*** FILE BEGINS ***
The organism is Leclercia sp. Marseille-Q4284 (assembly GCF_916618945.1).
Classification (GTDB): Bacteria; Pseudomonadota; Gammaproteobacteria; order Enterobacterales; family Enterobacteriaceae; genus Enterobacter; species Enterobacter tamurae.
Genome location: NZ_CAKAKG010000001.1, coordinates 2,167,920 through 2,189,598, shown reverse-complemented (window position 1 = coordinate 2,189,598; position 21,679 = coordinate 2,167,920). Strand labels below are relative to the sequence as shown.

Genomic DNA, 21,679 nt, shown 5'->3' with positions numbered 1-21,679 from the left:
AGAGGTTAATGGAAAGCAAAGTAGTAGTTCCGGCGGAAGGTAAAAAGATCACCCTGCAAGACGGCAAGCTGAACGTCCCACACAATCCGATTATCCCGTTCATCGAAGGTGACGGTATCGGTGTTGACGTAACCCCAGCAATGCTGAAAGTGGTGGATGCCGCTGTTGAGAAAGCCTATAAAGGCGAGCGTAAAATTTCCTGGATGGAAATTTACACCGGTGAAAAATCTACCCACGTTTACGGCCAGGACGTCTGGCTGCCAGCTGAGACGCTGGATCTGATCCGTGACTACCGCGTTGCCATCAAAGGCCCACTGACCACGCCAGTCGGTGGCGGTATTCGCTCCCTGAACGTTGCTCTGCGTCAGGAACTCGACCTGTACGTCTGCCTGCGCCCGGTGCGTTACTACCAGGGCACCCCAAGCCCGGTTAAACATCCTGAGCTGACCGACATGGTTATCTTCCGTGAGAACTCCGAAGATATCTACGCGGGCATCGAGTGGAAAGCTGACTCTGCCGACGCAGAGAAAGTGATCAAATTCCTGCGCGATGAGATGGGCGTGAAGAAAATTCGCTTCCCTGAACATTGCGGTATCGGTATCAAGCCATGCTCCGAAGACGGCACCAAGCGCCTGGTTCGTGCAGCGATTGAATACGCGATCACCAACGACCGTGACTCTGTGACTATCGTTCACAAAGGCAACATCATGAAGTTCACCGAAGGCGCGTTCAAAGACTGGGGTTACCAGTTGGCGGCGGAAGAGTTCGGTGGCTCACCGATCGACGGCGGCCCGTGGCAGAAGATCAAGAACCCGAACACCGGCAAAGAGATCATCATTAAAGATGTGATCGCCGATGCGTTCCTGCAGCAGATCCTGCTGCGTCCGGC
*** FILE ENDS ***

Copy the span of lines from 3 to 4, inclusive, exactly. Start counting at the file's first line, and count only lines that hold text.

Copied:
Genome location: NZ_CAKAKG010000001.1, coordinates 2,167,920 through 2,189,598, shown reverse-complemented (window position 1 = coordinate 2,189,598; position 21,679 = coordinate 2,167,920). Strand labels below are relative to the sequence as shown.

Genomic DNA, 21,679 nt, shown 5'->3' with positions numbered 1-21,679 from the left: